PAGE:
government debt

EXPLAINER: Has Russia avoided default and can it keep doing so?


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EXPLAINER: Has Russia avoided default and can it keep doing so?

CURRENCIES. A Russian rouble banknote is placed on US dollar banknotes in this illustration taken February 24, 2022.

Dado Ruvic/Reuters

With Russia due to repay another $4.7 billion between now and year-end, there are further tests to come

LONDON, United Kingdom – Russia has made dollar-denominated bond payments this week despite fears it might not be able or willing to do so after Western countries imposed unprecedented sanctions over Moscow’s actions in Ukraine.

That means it has avoided its first default since a 1998 financial crisis and its first on international bonds since the 1917 revolution, when the Bolsheviks repudiated obligations of the Tsarist government.

But with Russia due to repay another $4.7 billion between now and year-end, there are further tests to come.

What has happened?

Russia has 15 international bonds currently outstanding with a face value of around $40 billion. Prior to the Ukraine crisis, roughly $20 billion was held by investment funds and money managers outside Russia.

This week’s drama centered on two bonds the government issued in 2013, for which coupon, or interest, payments with a combined value of just over $117 million were due on Wednesday, March 16.

Like many international bonds, there was a 30-day grace period, meaning Moscow effectively had until April 15 to pay.

Initially, Russia seemed to balk at the prospect of sending scarce hard currency overseas, but on Monday, March 14, the finance ministry said it had approved a temporary procedure to make the payments.

Under a temporary license issued by the US Office of Foreign Assets Control (OFAC), Russia’s correspondent bank JPMorgan was able to process the cash before crediting it to another US bank, Citigroup, the paying agent.

Citi checked the details and distributed it to bondholders, who market sources said on Thursday, March 17, and Friday, March 18, had received the money.

The next test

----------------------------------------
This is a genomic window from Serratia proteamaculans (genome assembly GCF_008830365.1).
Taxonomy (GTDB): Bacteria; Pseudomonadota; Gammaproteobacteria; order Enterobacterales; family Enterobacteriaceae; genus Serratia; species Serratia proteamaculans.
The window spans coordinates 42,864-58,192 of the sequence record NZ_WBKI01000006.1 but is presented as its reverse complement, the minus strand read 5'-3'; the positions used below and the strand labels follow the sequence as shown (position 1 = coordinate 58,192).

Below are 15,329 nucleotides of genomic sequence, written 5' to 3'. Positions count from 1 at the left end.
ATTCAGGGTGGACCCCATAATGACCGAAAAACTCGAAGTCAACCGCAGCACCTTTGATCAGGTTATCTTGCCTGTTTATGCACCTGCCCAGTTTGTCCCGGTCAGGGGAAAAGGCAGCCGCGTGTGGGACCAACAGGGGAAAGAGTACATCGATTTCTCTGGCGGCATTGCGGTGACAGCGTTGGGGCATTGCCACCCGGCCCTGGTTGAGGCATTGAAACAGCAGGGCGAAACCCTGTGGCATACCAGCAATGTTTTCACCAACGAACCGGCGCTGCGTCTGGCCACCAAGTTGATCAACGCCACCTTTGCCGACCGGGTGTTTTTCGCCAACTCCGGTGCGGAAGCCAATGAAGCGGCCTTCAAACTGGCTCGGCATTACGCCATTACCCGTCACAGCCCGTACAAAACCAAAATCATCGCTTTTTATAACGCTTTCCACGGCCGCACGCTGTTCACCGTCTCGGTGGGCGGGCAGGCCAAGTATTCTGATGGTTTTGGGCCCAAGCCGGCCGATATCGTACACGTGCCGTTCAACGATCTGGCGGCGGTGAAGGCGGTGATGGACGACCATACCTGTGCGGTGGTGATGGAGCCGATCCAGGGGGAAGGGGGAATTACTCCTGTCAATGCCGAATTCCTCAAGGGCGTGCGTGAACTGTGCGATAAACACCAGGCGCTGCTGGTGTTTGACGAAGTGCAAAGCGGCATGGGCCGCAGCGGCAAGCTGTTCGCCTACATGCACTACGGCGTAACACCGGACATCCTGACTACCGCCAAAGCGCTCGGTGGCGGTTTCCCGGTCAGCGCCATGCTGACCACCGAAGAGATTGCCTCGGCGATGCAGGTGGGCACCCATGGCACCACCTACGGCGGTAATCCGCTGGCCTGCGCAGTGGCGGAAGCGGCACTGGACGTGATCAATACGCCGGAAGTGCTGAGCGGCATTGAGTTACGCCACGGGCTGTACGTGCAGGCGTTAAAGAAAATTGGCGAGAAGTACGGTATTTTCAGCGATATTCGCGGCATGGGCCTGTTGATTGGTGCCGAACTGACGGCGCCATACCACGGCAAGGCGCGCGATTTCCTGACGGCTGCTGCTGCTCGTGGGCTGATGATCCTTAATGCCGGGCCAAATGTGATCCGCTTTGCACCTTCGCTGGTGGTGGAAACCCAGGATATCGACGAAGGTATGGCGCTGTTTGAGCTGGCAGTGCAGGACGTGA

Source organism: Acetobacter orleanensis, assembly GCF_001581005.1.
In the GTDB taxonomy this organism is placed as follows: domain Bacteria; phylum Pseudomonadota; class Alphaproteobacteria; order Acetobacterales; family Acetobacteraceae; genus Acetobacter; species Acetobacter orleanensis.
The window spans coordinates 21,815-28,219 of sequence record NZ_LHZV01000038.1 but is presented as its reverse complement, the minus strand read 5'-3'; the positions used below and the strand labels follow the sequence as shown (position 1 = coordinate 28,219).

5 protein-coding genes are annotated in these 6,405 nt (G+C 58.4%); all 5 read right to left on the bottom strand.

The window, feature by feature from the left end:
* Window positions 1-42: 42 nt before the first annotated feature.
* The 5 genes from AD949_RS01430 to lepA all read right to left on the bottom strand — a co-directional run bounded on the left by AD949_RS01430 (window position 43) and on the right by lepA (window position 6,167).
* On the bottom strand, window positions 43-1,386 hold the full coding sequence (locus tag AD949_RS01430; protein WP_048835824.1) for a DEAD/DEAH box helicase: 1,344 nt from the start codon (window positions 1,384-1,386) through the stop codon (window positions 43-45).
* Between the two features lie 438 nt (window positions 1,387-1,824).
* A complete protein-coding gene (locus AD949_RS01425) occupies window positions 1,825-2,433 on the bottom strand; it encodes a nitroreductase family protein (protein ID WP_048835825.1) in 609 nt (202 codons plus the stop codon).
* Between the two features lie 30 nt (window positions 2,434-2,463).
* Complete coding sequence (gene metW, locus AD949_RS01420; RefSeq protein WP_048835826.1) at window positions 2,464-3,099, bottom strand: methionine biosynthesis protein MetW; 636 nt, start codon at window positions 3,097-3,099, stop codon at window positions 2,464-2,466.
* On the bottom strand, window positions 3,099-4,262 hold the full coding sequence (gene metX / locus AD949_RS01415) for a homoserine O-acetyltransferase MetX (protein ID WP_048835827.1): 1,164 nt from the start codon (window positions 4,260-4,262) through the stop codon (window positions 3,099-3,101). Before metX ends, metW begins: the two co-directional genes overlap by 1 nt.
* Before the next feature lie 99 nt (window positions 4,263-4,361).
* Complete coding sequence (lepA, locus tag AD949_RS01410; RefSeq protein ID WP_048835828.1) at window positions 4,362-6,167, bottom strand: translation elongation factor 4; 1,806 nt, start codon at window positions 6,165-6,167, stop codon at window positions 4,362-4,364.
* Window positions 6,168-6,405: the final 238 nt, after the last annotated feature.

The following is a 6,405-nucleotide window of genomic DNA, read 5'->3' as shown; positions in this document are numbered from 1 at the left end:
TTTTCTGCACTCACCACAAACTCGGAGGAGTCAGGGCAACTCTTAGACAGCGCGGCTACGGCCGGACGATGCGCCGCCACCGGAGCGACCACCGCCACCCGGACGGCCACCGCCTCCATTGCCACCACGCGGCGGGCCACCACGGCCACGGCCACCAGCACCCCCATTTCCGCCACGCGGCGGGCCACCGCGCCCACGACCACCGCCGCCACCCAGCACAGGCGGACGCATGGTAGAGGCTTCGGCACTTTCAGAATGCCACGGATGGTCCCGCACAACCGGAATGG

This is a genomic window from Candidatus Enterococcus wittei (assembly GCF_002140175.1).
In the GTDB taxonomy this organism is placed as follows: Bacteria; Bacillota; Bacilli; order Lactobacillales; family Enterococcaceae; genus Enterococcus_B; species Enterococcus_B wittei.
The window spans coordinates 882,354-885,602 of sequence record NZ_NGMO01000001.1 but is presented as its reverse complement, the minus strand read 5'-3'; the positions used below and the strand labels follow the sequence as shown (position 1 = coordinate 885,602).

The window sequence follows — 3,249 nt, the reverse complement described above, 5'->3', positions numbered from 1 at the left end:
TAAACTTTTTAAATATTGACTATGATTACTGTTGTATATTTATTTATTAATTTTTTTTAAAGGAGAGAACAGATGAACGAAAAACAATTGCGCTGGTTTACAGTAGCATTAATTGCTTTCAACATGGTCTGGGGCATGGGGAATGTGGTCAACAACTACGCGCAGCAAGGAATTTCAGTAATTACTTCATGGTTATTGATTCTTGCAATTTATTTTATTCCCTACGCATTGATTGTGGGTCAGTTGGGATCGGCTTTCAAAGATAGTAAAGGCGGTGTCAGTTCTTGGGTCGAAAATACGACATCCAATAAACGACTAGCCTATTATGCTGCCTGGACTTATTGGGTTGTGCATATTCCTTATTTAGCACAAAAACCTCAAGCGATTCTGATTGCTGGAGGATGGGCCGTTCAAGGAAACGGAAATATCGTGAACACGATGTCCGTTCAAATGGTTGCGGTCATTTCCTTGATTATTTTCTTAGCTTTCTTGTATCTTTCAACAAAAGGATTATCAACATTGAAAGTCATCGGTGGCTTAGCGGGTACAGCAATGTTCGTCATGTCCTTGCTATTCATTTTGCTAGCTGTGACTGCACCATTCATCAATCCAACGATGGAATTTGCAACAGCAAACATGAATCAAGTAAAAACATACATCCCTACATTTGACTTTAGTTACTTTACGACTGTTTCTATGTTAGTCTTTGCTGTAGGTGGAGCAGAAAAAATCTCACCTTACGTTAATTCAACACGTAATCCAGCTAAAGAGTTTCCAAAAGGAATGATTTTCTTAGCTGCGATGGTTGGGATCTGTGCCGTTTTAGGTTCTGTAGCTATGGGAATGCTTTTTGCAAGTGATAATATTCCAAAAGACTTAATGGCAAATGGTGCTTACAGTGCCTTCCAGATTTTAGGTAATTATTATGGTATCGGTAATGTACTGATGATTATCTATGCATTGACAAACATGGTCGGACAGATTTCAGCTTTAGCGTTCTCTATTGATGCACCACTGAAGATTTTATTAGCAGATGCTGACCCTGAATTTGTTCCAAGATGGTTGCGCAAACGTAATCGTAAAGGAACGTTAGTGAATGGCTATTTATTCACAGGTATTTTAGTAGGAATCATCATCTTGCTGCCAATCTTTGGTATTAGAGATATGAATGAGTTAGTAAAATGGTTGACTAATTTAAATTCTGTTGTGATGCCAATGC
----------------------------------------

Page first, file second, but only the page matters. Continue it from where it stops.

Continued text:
Further tests come thick and fast. On Monday, March 21, Russia is due to make a $66-million payment although technically it could pay that, and another a week later worth $102 million, in roubles.

On March 31, there is a $447-million payment that must be made in dollars, while its biggest payment of the year – and its first full repayment of “principal,” of $2 billion – is due on April 4.

Foreign investors also owned about $38 billion worth of rouble-denominated sovereign bonds known as OFZs before this crisis, JPMorgan estimates – nearly 20% of that market. Some of payments that were due on those have not yet been made.

Can Russia keep paying?

Even if Russia remains willing to pay, there may be complications, especially for bonds that must be serviced in dollars.

Western sanctions ban transactions with Russia’s finance ministry, central bank, or national wealth fund, although the temporary general license 9A issued by OFAC on March 2 makes an exception for the purposes of “the receipt of interest, dividend, or maturity payments in connection with debt or equity.”

That license currently expires on May 25, however, after which Russia will still have almost $2 billion worth of external sovereign bond payments to make before the end of the year.

Some analysts suggest money frozen abroad under the sanctions may have been used for this week’s payments, although Russia has generally paid debt out of budget funds in the past.

What will happen if it doesn’t pay?

If Russia fails to make any of its bond payments within their defined grace periods, or pays in roubles where dollars or euros are specified, it will be a historic default.

Such an event would have been unthinkable before the February 24 invasion of Ukraine, which Moscow describes as a “special military operation,” and the subsequent Western sanctions.

Russia has nearly $650 billion of central bank reserves, one of the lowest debt-to-gross domestic product levels in the world, and has been raking in money from soaring oil and gas prices.

A default would lock it out of the international borrowing markets until the sanctions were lifted and it repaid creditors for any losses they had suffered.

It would also depress its credit ratings for some time, pushing up the interest rates the government and big Russian companies can borrow at. –

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